Hats off to bacteria! This article summarizes that bacteria are good for our body and help us function a lot better. Bacteria live in our guts, in our mouths, and on our skin. Overuse of antibiotics has disturbed the bacterial ecosystem, possibly so much that it is irreversible. In 1999 Lawrence Brandt a professor of medicine and surgery at the Albert Einstein College of medicine had success when trying to help a patient combat diarrhea induced by clostridium difficile. A patient developed diarrhea after taking a course of antibiotics for sinusitis; nothing could shake her C.difficile infection. Brandt reasoned the initial antibiotic treatment had killed gut bacteria that promote digestive health; not knowing which strain to replace, he transplanted stool form her husband. That night she reported marked improvement- for the first time in six months. This procedure has helped patients, but hopefully in the future doctors will be able to administer the particular strain of bacteria that is needed. 99% of the bacteria we harbor are resistant to culture in the lab. It was this impossible to study bacteria until the last decade or so, when DNA sequencing techniques allowed researchers to obtain gene sequences from as little as one bacterial cell. With this researchers found that bacteria cells in our bodies outnumber our human cells. Bacterial exposure throughout our lifetime is needed for our wellbeing, thinking, and functioning, contributing to conditions such as diabetes, obesity, allergies, asthma, and atherosclerosis, as well as to anxiety and mood and cognition disorders. These conditions have become more prominent because of our obsession with sanitation has eliminated the exposure to bacteria humans used to routinely get throu...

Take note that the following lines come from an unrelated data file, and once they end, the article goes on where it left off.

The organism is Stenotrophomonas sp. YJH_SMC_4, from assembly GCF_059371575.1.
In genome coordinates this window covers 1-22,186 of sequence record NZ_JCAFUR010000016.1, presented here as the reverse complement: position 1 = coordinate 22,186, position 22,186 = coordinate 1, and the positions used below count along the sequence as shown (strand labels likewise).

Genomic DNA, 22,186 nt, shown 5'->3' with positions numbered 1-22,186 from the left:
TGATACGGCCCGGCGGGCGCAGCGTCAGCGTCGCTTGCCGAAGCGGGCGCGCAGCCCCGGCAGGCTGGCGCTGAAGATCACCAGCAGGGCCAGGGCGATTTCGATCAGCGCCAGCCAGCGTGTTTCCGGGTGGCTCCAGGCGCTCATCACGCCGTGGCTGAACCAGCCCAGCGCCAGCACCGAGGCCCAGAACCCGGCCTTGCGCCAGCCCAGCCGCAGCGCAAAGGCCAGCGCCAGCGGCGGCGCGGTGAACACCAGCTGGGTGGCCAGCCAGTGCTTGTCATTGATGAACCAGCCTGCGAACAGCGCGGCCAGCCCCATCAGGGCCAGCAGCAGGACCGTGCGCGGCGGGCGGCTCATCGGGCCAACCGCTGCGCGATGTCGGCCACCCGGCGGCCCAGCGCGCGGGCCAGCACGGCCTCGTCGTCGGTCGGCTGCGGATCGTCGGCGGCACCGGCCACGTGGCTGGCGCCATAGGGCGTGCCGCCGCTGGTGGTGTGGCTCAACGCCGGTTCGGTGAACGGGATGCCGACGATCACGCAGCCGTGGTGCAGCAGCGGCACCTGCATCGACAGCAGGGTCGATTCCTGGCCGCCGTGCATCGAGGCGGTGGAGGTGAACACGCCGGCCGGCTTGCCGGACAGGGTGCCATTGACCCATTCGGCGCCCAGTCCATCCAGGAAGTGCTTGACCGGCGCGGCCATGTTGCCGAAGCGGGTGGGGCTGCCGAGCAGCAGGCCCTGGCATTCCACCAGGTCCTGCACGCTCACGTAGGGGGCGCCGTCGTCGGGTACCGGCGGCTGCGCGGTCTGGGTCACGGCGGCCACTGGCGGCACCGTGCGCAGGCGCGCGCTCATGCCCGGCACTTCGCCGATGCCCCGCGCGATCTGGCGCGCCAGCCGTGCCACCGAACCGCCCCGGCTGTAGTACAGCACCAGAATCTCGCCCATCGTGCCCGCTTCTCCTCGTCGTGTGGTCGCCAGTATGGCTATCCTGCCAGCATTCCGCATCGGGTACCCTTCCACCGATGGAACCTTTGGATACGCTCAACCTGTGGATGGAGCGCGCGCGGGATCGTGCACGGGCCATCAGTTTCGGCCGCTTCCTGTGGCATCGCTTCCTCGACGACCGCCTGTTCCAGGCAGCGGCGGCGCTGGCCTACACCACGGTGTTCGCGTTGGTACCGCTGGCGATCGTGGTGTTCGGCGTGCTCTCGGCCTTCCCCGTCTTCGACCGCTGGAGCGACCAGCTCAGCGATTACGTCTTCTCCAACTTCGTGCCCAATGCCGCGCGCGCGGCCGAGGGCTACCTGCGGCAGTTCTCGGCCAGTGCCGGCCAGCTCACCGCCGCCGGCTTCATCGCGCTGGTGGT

There is research being done with Crohn’s that is testing whether or not bone marrow transplants would be effective in treating the disease. The use of immune system suppressors is also being questioned and researched and may be more problematic than they are a solution.
Often patients encompassing with Clostridium difficile have no symptoms or they may express symptoms of mild diarrhea, pseudomembranous colitis, and inflammation of the colon causing pain (Mitchell, 2014). Clostridium difficile is a bacterial infection of the intestine and it may occur in patients who are immunocompromised or taking broad-spectrum antibiotics. Walter (2014) explains that the most important risk factor for CDI continues to be recent administration of antibiotics. The infection occurs from depression of the normal flora of the bowel through the administration of antibiotics. The depression of the normal flora increases the number of C. difficile bacteria within the intestines. The overgrowth of C. difficile causes diarrhea. Abdominal cramps, fever, and leukocytosis are noted in most patients. Symptoms usually begin 4 to 10 days after the initiation of antibiotic therapy (Elsevier,
Currently, there are extensive studies that confirm the actual benefits of probiotics in helping reduce the intensity of the symptoms that are associated with diarrhea. Case in point, when people take antibiotics, they are non-selective in attacking both beneficial and harmful bacteria.
Nurses should take a leading role in reducing the impact of disease on patients and influence the expansion of evidence based infection prevention practice. Antimicrobial resistance prevention must remain a huge priority. In times of opposing priorities concerning patient safety, progress has been made in undertaking these bacteria’s and infections. The outlook of a near future without helpful antibiotics should not be dismissed, and all us in positions of influence should encourage and educate the conscientious use of antimicrobials seriously and do what we can to stop the situation from spreading.
Clostridium difficile: This infection is most common in people who are already on antibiotics. Certain bacteria can live normally in the bowel in just the right numbers to keep it healthy.